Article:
Motion control design for hydraulic drives remains to be a complicated task, and has not evolved on a level with electrical drives. When considering specifically motion control of hydraulic drives, the industry still prefers conventional linear control structures, often combined with feed forward control and possibly linear active damping functionalities. However difficulties often arise due to the inherent and strong nonlinear nature of hydraulic drives, with the more dominant being nonlinear valve flow- and oil stiffness characteristics, and furthermore the volume expansion/retraction when considering cylinder drives. A widely used approach with electrical drives is state controlor cascade control, that may by successfully applied to manipulate the drive dynamics in order to achieve high bandwidths etc., due to the nearly constant parameter-nature of such drives. Such properties are however, unfortunately not present in valveoperated hydraulic drives.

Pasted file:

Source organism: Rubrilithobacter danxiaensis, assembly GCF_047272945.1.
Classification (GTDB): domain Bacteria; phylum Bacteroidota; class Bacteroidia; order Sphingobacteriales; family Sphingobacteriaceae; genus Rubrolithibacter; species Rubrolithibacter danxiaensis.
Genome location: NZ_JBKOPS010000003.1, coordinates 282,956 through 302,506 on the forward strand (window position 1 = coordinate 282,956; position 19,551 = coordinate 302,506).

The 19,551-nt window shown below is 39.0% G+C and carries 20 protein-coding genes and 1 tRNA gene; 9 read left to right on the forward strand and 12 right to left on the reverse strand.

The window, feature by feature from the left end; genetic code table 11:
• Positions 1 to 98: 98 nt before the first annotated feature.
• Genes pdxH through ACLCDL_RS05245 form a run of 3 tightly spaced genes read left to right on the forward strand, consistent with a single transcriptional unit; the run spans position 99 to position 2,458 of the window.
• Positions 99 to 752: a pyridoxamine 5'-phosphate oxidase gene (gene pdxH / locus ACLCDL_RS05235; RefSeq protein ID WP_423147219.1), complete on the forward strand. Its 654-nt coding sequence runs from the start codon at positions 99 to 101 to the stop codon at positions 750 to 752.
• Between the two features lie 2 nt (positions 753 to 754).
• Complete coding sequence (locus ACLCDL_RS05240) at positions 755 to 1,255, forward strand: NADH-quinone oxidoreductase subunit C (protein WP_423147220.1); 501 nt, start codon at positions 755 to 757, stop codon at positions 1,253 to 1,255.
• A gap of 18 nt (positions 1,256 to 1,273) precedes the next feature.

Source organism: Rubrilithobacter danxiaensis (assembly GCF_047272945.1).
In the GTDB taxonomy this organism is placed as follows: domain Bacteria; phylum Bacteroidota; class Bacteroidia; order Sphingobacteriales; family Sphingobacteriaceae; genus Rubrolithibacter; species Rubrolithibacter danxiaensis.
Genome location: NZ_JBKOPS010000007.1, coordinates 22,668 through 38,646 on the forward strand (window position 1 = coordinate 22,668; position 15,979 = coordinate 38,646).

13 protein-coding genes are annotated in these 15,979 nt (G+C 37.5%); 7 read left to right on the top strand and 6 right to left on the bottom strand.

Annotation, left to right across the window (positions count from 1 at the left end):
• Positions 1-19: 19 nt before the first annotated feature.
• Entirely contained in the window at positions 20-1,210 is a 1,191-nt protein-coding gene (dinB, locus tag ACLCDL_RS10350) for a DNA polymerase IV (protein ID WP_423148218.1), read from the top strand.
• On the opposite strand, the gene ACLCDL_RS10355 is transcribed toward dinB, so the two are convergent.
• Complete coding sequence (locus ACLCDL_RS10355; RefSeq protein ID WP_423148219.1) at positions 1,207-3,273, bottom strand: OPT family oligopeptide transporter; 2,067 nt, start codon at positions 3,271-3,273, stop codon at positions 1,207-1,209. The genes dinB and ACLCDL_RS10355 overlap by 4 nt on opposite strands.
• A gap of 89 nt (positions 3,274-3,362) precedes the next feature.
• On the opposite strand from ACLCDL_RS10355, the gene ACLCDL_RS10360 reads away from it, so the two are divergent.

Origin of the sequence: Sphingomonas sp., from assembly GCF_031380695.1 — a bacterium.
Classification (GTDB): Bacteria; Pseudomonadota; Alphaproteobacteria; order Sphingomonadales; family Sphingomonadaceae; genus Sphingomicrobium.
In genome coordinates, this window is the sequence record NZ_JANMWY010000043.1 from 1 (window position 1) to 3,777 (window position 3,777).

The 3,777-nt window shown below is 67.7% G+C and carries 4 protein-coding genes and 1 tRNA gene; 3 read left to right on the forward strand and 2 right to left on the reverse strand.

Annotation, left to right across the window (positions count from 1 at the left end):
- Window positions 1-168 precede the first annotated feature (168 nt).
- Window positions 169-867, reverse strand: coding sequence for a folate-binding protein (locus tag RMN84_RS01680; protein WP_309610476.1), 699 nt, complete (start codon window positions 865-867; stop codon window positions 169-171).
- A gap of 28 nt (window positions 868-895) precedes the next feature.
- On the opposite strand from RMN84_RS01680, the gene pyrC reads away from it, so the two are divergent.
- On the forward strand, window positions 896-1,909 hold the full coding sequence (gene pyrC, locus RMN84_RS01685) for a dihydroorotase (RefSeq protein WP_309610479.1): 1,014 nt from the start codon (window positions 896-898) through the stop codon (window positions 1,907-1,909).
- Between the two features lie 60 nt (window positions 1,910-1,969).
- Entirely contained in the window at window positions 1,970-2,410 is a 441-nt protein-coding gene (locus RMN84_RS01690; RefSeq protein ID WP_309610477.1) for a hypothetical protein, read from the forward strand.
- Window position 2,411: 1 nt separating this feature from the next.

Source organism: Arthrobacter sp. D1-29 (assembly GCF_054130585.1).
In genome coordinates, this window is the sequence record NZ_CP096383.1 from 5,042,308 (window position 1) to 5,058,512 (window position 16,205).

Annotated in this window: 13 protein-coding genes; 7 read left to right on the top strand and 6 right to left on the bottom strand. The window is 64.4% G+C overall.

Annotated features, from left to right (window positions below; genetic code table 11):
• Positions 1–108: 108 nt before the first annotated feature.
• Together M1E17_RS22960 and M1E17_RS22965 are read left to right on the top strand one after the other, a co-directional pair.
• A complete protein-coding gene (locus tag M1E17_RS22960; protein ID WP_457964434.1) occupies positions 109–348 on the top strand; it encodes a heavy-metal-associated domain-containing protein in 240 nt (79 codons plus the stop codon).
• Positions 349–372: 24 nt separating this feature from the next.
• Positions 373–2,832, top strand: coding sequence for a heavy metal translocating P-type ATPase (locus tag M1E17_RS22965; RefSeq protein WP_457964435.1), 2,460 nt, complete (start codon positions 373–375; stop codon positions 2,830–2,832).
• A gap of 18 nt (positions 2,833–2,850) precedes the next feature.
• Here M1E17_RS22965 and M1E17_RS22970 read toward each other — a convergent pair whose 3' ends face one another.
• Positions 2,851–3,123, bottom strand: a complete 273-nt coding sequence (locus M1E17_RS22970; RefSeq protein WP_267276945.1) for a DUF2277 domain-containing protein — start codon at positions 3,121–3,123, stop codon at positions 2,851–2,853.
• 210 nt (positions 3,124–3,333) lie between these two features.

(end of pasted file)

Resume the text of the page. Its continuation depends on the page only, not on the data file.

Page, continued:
This paper considers a cascade control approach for hydraulic valve-cylinder drives motivated by the fact that this may be applied to successfully suppress nonlinearities. The drive is pre-compensated utilizing a pressure updated inverse valve flow relation, ideally eliminating the system gain variation, and the linear model equations for the pre-compensated system is used for the cascade control design. The cascade design does not utilize e.g. bode plots, root loci etc., and is based on an analytic approach, emphasizing the exact influence of each control parameter, resulting in an easily comprehensible control structure. Two versions of this cascade control approach is presented, with the first utilizing pressure-, piston velocity- and piston position feedback, and the second utilizing only pressure- and piston position feedback. The latter may be especially interesting in an industrial context, as this does not use the velocity feedback, which is rarely available here. Furthermore, the position control loop is designed analytically to guarantee a user defined gain margin. The proposed control design approach is verified through simulations, and results demonstrate the announced properties.

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